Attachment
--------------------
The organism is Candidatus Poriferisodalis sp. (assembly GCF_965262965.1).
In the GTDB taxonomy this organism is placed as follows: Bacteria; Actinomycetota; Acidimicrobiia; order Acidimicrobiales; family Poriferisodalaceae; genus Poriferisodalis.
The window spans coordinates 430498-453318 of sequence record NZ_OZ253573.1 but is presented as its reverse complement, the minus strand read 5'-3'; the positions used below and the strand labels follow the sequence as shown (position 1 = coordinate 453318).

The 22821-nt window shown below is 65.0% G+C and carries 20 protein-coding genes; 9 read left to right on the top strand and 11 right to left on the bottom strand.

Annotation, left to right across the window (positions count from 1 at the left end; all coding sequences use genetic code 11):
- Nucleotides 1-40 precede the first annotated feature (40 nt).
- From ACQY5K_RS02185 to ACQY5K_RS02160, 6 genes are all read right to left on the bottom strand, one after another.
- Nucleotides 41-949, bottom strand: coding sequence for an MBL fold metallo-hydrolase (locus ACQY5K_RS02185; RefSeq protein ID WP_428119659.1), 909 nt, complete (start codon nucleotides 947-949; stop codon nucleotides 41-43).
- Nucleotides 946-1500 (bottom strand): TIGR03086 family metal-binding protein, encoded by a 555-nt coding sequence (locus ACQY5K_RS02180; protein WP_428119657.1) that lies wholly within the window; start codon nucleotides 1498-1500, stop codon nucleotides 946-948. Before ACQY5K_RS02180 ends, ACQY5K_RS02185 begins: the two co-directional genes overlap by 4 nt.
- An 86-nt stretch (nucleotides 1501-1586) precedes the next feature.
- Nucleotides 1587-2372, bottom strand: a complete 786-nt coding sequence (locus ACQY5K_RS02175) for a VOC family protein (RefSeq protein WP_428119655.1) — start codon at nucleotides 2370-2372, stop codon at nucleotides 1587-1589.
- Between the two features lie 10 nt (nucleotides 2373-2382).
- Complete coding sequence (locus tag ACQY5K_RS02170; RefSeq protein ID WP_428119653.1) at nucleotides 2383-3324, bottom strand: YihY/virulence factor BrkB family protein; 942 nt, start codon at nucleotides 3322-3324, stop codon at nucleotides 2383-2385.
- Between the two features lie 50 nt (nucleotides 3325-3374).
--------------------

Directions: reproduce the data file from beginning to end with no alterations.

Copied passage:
The organism is Candidatus Poriferisodalis sp. (assembly GCF_965262965.1).
In the GTDB taxonomy this organism is placed as follows: Bacteria; Actinomycetota; Acidimicrobiia; order Acidimicrobiales; family Poriferisodalaceae; genus Poriferisodalis.
The window spans coordinates 430498-453318 of sequence record NZ_OZ253573.1 but is presented as its reverse complement, the minus strand read 5'-3'; the positions used below and the strand labels follow the sequence as shown (position 1 = coordinate 453318).

The 22821-nt window shown below is 65.0% G+C and carries 20 protein-coding genes; 9 read left to right on the top strand and 11 right to left on the bottom strand.

Annotation, left to right across the window (positions count from 1 at the left end; all coding sequences use genetic code 11):
- Nucleotides 1-40 precede the first annotated feature (40 nt).
- From ACQY5K_RS02185 to ACQY5K_RS02160, 6 genes are all read right to left on the bottom strand, one after another.
- Nucleotides 41-949, bottom strand: coding sequence for an MBL fold metallo-hydrolase (locus ACQY5K_RS02185; RefSeq protein ID WP_428119659.1), 909 nt, complete (start codon nucleotides 947-949; stop codon nucleotides 41-43).
- Nucleotides 946-1500 (bottom strand): TIGR03086 family metal-binding protein, encoded by a 555-nt coding sequence (locus ACQY5K_RS02180; protein WP_428119657.1) that lies wholly within the window; start codon nucleotides 1498-1500, stop codon nucleotides 946-948. Before ACQY5K_RS02180 ends, ACQY5K_RS02185 begins: the two co-directional genes overlap by 4 nt.
- An 86-nt stretch (nucleotides 1501-1586) precedes the next feature.
- Nucleotides 1587-2372, bottom strand: a complete 786-nt coding sequence (locus ACQY5K_RS02175) for a VOC family protein (RefSeq protein WP_428119655.1) — start codon at nucleotides 2370-2372, stop codon at nucleotides 1587-1589.
- Between the two features lie 10 nt (nucleotides 2373-2382).
- Complete coding sequence (locus tag ACQY5K_RS02170; RefSeq protein ID WP_428119653.1) at nucleotides 2383-3324, bottom strand: YihY/virulence factor BrkB family protein; 942 nt, start codon at nucleotides 3322-3324, stop codon at nucleotides 2383-2385.
- Between the two features lie 50 nt (nucleotides 3325-3374).